Reports from Cuba: Ceremony, walk, and photo with ‘Che’ Guevara, the Spanish king and queen’s first day in Cuba

14yMedio reports from Havana via Translating Cuba:

Ceremony, Walk, and a Photo With “Che” Guevara, The Spanish King and Queen’s First Day in Cuba

The welcome ceremony for the king and queen started off this Tuesday in the morning with a floral offering in front of the José Martí memorial at Plaza de la Revolución.

A walk around Old Havana, an official photo with the face of Ernesto “Che” Guevara at their backs, and the signing of an agreement for 57 million euros in cooperation were part of the intense agenda of the king and queen of Spain during the first day of their state visit to Cuba.

After their arrival to the island on Monday night, on Tuesday Felipe VI and Letizia started the first part of a trip that has, since its announcement, been marked by controversy and, during the first hours, after the king and queen landed in Havana, received only a discreet mention in the official media.

The welcome ceremony for the king and queen started off this Tuesday morning with a floral offering in front of the José Martí memorial at the Plaza of the Revolution and with a photo of the two of them in front of the murals of the faces of Camilo Cienfuegos and Ernesto “Che” Guevara, an image similar to that taken on visits to the island by Barack Obama and François Hollande, among others.

After the official act, with the anthem and a walk from the headquarters of the Council of State, Miguel Díaz-Canel and Felipe VI held a meeting that lasted around half an hour and during which “everything was discussed,” as the Spanish Minister of Foreign Affairs Josep Borrell told the press.

Dissident groups and various international organizations have asked the monarch to tackle the human rights situation and to intercede for the release of the opposition figure José Daniel Ferrer, arrested in October. A call that has come via open letters and statements to the press, given that Felipe VI will not meet with opposition figures during this visit.

The day also served for the two nations to sign a new cooperation agreement for the next four years, worth some 57.5 million euros in projects in different fields.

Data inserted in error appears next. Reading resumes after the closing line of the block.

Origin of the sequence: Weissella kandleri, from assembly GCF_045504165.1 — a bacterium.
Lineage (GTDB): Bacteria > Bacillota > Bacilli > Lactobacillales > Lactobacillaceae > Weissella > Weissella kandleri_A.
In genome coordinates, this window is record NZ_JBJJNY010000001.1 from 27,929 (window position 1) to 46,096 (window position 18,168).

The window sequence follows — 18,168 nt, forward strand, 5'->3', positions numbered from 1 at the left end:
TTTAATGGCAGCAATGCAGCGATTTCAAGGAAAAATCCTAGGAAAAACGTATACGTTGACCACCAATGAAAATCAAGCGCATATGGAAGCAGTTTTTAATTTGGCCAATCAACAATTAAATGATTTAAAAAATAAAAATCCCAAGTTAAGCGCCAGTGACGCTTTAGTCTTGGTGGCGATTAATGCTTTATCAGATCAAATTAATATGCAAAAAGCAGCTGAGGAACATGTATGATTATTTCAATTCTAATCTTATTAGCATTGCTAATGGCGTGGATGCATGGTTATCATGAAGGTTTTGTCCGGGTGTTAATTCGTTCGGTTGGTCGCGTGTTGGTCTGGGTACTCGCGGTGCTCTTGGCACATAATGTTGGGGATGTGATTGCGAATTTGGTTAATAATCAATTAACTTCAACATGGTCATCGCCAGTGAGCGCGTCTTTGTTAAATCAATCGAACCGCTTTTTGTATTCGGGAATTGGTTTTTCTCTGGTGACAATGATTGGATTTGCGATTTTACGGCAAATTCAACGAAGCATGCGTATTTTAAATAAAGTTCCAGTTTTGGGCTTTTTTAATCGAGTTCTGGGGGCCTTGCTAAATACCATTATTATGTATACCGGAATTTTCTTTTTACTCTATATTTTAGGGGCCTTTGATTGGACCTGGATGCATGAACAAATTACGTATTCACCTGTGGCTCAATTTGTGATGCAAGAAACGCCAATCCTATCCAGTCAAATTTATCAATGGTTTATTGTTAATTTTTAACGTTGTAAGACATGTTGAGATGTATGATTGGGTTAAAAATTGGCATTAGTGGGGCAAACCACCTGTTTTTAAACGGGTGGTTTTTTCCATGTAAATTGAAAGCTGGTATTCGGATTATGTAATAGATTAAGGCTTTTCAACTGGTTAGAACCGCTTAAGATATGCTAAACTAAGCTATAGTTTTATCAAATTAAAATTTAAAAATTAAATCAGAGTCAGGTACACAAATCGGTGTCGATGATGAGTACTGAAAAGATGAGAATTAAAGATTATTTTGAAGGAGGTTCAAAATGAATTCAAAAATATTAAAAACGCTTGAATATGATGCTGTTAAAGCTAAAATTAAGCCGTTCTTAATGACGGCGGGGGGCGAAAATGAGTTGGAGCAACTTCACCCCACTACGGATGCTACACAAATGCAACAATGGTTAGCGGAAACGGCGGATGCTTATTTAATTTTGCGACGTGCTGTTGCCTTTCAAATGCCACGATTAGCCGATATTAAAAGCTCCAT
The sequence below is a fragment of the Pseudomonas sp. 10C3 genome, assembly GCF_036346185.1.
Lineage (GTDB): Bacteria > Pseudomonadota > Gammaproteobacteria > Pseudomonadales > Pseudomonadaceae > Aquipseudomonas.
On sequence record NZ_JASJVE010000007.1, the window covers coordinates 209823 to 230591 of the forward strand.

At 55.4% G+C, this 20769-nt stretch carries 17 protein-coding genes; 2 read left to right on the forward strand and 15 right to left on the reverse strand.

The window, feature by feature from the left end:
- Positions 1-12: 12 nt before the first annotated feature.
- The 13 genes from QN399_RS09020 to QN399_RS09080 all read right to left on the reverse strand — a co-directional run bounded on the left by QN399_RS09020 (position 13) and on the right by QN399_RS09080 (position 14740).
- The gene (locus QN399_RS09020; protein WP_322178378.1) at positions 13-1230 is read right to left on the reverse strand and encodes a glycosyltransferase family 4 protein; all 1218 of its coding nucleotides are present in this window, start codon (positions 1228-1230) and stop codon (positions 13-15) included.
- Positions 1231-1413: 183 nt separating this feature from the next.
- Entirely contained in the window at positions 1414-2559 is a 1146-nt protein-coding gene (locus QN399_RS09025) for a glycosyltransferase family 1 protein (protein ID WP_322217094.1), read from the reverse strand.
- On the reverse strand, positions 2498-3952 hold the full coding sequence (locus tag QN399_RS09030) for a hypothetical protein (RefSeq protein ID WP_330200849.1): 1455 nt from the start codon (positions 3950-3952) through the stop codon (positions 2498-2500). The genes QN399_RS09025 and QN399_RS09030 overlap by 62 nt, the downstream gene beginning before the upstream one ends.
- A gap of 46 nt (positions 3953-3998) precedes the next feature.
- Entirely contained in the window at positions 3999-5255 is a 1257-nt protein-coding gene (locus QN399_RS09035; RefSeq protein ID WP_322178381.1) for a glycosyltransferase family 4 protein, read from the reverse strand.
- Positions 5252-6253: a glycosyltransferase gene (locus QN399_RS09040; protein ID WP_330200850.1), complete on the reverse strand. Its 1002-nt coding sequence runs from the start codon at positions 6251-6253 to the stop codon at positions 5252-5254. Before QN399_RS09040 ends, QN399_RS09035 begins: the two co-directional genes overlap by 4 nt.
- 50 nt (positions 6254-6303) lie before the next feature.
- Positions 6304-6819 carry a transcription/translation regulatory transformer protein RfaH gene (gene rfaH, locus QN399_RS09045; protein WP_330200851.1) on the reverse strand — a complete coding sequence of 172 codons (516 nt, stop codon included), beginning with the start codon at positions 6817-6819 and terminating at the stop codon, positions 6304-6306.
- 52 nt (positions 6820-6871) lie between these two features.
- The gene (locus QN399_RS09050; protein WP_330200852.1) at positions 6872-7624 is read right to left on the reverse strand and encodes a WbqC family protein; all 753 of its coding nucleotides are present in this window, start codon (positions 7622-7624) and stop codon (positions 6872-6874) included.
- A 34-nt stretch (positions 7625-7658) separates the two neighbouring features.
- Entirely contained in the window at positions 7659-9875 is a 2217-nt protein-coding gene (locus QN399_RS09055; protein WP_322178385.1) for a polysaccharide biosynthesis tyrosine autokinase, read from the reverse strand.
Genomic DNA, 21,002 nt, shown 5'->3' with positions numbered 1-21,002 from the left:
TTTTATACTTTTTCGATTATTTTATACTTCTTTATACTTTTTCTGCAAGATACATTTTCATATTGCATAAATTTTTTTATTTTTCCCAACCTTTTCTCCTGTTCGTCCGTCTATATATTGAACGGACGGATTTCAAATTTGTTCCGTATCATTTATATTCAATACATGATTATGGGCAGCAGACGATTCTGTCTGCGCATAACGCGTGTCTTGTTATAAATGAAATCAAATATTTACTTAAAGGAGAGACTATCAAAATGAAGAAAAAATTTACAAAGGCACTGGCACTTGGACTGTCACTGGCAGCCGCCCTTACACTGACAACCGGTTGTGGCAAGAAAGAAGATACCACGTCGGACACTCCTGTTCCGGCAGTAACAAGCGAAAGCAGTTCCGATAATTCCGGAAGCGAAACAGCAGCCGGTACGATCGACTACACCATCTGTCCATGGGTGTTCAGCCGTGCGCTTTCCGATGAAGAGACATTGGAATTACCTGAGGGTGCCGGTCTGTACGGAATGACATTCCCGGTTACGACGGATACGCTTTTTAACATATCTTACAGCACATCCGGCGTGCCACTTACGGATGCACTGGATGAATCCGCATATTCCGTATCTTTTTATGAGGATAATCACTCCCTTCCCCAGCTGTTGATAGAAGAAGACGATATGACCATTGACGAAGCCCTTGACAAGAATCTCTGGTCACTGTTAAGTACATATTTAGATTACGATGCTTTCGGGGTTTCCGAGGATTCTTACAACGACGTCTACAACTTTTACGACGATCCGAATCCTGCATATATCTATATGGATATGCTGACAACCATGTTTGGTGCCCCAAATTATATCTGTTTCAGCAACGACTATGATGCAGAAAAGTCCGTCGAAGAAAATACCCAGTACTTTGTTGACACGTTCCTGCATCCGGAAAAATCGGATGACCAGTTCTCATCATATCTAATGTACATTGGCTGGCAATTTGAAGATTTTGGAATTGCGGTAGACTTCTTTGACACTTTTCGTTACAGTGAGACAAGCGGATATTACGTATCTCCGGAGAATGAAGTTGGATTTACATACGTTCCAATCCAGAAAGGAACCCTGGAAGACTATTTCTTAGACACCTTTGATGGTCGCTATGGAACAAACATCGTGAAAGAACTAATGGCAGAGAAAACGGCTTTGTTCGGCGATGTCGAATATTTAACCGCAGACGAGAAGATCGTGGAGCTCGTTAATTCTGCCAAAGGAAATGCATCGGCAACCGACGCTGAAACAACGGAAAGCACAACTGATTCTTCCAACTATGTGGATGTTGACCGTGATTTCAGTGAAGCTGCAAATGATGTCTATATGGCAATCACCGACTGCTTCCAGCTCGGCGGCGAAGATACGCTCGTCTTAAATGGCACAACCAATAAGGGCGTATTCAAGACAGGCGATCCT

However, the historic quarter of Havana was the scene that has raised more comments and allowed the king and queen to get to know part of a city that on November 16 will mark 500 years since its founding. In an area especially tidied up for the occasion, Queen Letizia Ortiz walked with Lis Cuesta, wife of President Miguel Díaz-Canel.

The royal stroll provoked an unusual hustle and bustle of State Security officials and also of uniformed police who cleared part of the area. In advance, the neighboring streets had been asphalted, new plants had been placed in the planters, and in several municipalities street dogs had been rounded up and killed.

At the most important plazas in Old Havana the movement of tourists and passers-by was paused this Tuesday a little before noon when Queen Letizia and Lis Cuesta walked to the Gaspar Melchor de Jovellanos Workshop School, founded in 1992 with support from the Spanish Agency of International Cooperation in collaboration with the Office of the City Historian, Eusebio Leal.

Upon leaving the school, the entire press was waiting for them in front of the fountain of Plaza Vieja that until a few days ago was surrounded by a tall fence that prevented residents from taking a dip. In a neighborhood battered by problems with the water supply, this was the solution that authorities found to prevent the place from becoming a public shower.

“We’ve been asking them to take down the bars for a while and the king and queen had to come,” a resident of the area told 14ymedio while Letizia was walking a few blocks and curious onlookers greeted her, took photos with their cellphones, and some applauded during the tour.

Dressed in light clothing, Felipe VI in a guayabera and Letizia in a sleeveless dress, the king and queen walked hand in hand through the streets wearing sunglasses. Part of the same route that King Juan Carlos and Queen Sofía took two decades ago when they were in Cuba for the Ibero-American summit of 1999.

“Today the teacher didn’t come to class, so a group from the department went out to take a walk and we met the queen,” a medical student who was walking in the area with a group of friends told this newspaper. A situation that Moisés, a peanut vendor who stayed far from the retinue, described with irony: “This will be a royal visit but not through the real Havana.”

Translated by: Sheilagh Herrera